Erwin Rommel

Field Marshal Erwin Rommel
  • Rank: Field Marshal
  • Position: Commander, Army Group B
  • Awards and Decorations: Pour le Merite

Born on November 15, 1891 in Heidenheim, Wurttemberg, Erwin Johannes Eugen Rommel joined the German Army in 1910 and served in World War I in France, Romania and Italy.

Rommel is most famous for his command of the Afrika Korps in North Africa in 1942 and 1943, at which time he earned the nickname the "Desert Fox," for his ability to move his forces in ways the Allies could not predict. Although Rommel was initially very successful in North Africa, the Afrika Korps were eventually driven out of the region in May of 1943 following their defeat at El Alamein, Egypt. Rommel was not present in Africa at this time, as he had been recalled to Germany in March of 1943.

Rommel's next assignment was to command the defenses of the highly-touted Atlantic Wall. Rommel realized that these defenses were weak, and went about doing everything in his power to strengthen and fortify these positions. Of the defenses put into place, one even bore his name, an obstacle known as "Rommel's asparagus."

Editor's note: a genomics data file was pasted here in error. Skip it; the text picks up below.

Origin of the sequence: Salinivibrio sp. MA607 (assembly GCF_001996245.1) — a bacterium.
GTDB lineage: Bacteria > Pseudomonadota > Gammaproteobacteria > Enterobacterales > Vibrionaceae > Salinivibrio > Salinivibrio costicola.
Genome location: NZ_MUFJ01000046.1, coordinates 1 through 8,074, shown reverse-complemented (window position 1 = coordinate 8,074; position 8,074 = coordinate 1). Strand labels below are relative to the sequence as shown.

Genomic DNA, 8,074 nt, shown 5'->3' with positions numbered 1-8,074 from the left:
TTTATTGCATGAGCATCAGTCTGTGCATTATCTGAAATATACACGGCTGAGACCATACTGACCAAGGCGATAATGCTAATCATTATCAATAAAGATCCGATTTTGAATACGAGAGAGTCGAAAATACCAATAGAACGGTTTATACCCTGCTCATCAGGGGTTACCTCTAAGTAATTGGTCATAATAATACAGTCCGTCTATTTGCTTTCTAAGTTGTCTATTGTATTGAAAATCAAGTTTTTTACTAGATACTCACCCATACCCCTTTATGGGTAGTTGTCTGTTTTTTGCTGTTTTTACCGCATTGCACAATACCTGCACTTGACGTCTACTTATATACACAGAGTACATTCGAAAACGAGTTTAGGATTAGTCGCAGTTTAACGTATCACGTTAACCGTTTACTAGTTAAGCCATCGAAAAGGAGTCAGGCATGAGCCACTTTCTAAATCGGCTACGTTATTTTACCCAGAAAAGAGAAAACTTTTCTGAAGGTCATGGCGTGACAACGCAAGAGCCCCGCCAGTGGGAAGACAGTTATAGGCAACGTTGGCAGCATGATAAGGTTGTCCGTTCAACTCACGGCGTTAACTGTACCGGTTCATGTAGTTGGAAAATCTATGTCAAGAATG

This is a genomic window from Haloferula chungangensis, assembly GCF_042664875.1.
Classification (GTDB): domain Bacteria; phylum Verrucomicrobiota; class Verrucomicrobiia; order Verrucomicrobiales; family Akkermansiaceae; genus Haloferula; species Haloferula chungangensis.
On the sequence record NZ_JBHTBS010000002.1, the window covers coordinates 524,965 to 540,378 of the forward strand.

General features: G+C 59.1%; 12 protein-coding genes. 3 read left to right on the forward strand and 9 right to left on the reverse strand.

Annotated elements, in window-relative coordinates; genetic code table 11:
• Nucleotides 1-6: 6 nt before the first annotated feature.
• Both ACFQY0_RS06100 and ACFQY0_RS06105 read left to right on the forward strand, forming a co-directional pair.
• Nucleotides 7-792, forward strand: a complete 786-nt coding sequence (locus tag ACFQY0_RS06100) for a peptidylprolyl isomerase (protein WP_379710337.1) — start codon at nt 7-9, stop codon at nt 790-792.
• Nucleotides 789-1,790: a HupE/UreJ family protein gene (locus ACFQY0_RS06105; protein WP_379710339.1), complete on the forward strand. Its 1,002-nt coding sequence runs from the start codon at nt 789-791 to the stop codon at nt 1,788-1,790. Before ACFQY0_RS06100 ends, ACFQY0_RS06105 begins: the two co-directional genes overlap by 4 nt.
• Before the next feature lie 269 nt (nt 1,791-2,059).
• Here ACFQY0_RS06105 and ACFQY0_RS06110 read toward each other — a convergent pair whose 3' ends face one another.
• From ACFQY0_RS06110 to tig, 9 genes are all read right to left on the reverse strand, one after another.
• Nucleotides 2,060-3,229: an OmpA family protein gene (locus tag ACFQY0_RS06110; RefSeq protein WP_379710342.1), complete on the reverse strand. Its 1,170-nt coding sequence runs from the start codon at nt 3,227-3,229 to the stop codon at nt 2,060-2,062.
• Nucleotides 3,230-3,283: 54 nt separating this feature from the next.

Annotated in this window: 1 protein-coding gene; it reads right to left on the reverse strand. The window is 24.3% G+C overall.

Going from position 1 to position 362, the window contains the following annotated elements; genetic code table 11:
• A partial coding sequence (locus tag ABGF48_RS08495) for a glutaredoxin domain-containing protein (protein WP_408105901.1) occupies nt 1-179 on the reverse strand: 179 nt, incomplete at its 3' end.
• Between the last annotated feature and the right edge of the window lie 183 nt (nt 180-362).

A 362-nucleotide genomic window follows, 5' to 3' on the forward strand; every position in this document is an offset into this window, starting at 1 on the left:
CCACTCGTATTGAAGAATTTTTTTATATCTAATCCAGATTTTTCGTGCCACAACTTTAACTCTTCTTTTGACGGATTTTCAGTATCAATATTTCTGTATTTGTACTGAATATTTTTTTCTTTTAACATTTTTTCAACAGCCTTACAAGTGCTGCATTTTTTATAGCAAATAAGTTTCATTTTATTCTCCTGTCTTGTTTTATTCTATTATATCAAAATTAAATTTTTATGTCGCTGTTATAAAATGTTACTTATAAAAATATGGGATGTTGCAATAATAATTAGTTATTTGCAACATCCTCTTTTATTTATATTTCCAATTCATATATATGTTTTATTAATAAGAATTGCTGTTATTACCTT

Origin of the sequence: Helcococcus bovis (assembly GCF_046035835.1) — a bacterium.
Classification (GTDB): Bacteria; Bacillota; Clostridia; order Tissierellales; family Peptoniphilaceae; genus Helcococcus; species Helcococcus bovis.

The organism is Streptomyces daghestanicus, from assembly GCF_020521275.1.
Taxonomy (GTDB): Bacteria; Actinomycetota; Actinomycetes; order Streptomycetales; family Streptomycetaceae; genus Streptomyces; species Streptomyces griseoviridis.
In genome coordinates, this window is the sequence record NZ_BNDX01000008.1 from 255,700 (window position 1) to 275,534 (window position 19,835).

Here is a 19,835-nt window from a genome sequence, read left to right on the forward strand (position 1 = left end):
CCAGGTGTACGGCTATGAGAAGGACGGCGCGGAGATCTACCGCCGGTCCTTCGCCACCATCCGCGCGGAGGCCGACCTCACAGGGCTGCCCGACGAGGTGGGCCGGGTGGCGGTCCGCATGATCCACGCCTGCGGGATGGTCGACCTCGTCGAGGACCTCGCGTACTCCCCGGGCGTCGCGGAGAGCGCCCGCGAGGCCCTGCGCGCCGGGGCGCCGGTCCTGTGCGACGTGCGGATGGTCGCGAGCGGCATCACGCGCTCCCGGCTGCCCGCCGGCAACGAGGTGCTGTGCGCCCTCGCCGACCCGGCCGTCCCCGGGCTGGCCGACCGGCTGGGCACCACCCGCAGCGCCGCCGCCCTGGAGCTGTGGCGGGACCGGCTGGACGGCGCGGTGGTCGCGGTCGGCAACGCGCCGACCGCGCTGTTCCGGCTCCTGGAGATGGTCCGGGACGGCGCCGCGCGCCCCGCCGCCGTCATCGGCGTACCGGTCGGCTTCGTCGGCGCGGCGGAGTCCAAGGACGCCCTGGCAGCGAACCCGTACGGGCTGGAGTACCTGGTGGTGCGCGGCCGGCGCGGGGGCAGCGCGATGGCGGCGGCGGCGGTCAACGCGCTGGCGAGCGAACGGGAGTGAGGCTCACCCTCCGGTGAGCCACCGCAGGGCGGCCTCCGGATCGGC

In spite of his efforts, Rommel had difficulty in assembling a proper defense force, in part due to conflicting views on how defending units should be placed, and because of Hitler's unwavering demand that his forces fight to the death and not retreat or give up ground.

On June 6, 1944, Rommel was in Germany celebrating his wife's birthday, and did not make it to the Normandy coast until 10:00 that evening. By that time the Atlantic Wall had already been breached, and the Allies had established footholds on each of the invasion beaches.

Rommel was later implicated in a plot to assassinate Hitler, and on October 14, 1944 he committed suicide in order to protect his family and avoid a public trial. Rommel was never a member of the Nazi party.

Captain Miller makes reference to Rommel when explaining to his squad the importance of the bridge at Ramelle that spans the Merderet River. In order to move armor into a position to defend the port of Cherbourg, Rommel would have needed the control of as many bridges as possible.